School board reviews testing, career prep by M. Jill Sundstrom In his overview of this year�s SAT 9 testing in the Vermillion School System, Len Griffith noted that improvement is obvious in most areas, but there are �dips� as well.
The Vermillion High School counselor showed a series of graphs to the Vermillion School Board Monday night, comparing each grade that had been tested this year to the same grades last year.
�There are some comparison problems,� he said. �These aren�t the same kids.�
However, �the scores are phenomenal,� said Superintendent Robert Mayer.
SAT 9 tests are given to grades two, four, six, eight, nine and 11. When compared to the state and national averages, Vermillion students consistently scored higher this year, with the exception of reading and language skills in grade two.
�I�m not sure why there are dips there,� Griffith said. �But reading and language arts are of great concern.�
Second-graders did, however, show a significant jump in math. Last year�s grade two scored 48, while this year, the second-graders averaged 68.
�That means learning is taking place,� Griffith said. �I don�t think we�re missing the boat. There�s nothing out there that suggests that. But we do have to go back and see if we can increase the language arts skills.
�Things can improve,� he continued. �Look at the second-grade math � that�s what we worked on last year. Now that�s what we�ve got to do in language, and that�s already in place.�
Several programs are under way in the Vermillion School System to enhance reading and language skills � Reading Recovery and Reading Round-up give kids more time to read in school, while �Unplugged,� encourages parental involvement at home.
In review, School Board President Tom Craig said testing and subsequent changes in curriculum are positive for Vermillion students.
�You�re using these tests to a good benefit � to help make curriculum decisions,� he said. �You�ve done a lot of good things and I think we�re heading in the right direction by dealing with problems that have been identified. But I also see that you�re willing to go back to the drawing board if that�s necessary.�
High School counselor Lea Gustad also visited with school board members, reviewing career preparation programs at the high school level.
Career guidance starts in the ninth grade, when students are surveyed and then tested according to their interests.
�We try to focus on where they want to be in four years,� Gustad said. �The state-mandated career planning test allows the students to pick out and explore different career areas.�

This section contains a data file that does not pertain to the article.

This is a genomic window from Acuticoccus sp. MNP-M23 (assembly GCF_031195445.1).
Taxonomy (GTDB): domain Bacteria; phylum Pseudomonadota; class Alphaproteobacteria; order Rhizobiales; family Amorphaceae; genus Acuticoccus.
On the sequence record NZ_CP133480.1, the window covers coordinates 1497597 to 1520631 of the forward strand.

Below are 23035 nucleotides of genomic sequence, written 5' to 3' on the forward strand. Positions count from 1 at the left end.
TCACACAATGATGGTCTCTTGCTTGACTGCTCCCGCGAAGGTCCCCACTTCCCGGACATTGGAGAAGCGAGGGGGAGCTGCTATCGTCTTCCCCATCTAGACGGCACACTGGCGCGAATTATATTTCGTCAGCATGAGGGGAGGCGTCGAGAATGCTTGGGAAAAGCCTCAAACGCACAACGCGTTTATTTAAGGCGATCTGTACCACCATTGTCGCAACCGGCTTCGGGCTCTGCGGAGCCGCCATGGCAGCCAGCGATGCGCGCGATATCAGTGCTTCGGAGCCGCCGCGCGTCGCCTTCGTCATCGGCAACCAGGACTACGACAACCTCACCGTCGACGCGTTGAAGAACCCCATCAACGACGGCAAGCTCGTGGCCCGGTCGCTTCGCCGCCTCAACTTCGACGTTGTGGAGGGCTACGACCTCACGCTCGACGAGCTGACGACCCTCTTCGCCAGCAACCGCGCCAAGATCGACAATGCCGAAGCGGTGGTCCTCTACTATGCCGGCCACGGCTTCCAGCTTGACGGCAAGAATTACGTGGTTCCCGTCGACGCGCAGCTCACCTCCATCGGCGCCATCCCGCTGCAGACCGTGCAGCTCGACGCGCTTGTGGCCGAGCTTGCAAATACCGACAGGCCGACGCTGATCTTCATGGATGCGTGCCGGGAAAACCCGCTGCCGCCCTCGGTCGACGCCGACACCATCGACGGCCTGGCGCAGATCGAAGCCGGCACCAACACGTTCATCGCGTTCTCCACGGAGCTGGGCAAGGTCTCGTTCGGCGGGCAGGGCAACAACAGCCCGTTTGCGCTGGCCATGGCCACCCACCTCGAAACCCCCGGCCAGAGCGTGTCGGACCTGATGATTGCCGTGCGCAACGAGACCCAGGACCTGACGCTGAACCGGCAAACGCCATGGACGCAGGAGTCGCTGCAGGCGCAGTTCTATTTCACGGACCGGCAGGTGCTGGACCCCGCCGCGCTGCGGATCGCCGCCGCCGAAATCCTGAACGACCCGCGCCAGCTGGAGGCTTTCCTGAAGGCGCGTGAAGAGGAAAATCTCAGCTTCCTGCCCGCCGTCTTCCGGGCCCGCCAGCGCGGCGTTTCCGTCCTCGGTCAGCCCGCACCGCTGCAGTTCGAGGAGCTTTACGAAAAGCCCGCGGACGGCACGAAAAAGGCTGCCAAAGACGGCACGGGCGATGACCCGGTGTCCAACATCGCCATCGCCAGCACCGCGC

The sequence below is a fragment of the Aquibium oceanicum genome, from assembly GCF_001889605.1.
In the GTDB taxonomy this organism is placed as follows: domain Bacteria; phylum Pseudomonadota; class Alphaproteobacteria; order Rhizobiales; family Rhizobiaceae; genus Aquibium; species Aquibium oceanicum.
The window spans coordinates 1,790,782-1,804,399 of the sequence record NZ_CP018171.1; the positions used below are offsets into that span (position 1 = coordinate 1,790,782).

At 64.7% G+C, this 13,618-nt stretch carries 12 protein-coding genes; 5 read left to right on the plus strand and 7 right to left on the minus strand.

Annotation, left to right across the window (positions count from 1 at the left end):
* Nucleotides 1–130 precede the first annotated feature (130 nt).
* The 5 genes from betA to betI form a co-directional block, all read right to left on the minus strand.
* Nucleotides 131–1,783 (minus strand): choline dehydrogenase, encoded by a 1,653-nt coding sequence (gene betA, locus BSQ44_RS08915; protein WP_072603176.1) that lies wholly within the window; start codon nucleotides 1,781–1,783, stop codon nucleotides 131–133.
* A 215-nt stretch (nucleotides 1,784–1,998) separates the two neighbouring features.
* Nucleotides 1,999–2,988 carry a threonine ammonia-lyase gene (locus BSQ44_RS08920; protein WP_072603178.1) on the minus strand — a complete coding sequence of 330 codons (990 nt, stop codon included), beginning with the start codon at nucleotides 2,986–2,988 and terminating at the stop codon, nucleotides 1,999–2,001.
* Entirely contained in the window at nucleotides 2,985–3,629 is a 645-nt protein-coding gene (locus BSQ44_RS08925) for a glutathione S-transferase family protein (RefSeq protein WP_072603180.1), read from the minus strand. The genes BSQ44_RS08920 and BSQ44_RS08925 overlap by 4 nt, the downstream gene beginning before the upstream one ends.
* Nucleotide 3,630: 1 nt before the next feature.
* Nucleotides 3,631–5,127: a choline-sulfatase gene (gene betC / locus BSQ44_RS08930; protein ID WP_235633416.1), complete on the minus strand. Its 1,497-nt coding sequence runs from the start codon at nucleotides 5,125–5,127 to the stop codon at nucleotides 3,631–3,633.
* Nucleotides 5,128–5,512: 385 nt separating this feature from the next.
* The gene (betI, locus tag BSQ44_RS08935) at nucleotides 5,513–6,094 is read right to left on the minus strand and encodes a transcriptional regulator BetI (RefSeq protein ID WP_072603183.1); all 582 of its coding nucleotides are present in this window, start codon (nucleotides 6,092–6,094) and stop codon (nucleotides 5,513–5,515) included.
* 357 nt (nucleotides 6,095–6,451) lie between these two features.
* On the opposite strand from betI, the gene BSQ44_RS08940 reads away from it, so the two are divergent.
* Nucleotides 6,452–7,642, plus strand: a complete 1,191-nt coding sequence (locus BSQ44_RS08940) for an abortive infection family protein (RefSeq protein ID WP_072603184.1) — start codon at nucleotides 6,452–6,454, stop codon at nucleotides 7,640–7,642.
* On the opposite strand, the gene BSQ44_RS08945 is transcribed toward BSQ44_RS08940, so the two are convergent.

Sophomores are encouraged to take the optional Armed Services Vocational Aptitude Battery, which includes math, language, clerical and health components. Sophomore Tech Day is another program for Vermillion 10th-graders.
�Tech schools are now becoming more academic,� Gustad said. �Some are offering two-year associate degrees that can be rolled over into four-year college programs and we�re seeing that. Some students go to tech school, get their associate degrees, work for awhile and then go on to a four-year college.
�Tech programs are hot,� she continued. �Our Sophomore Tech Day allows us to show students what these schools have to offer.�
Career Fair and Shadow programs are also available to Vermillion students.
�About 80 different career representatives came to the Career Fair last year,� Gustad said. �It�s a good program for students to learn about certain jobs from people who are actually in them. They find out what education is needed, what the job is all about and future trends � will there be jobs out there when they graduate?�
The Shadow program is also popular. Students are able to �shadow� a professional � whether it�s nursing at Sioux Valley Vermillion Campus, or any one of several occupations in Sioux Falls. The program has a curriculum in which students must research the occupation they are shadowing, send a cover letter and resume and prepare a list of questions for their shadow experience.
�Having a curriculum makes this program more successful,� Gustad said.
CEO � Career Experience Options � allows students to have a longer experience in three different work settings.
�When we sent out a survey of businesses for this program, 130 responded favorably to take students,� Gustad said. �In it, the employer and teacher work together to write expectations for the students who are then evaluated on them.�
Overall, Gustad said, career planning is an important component of the education process at Vermillion High School.
�Whether students are college-bound or not, we encourage them to keep their options open,� she said. �We try to show them what careers are available, what education is necessary for those careers and help them get on track for what possibilities may be out there for them.�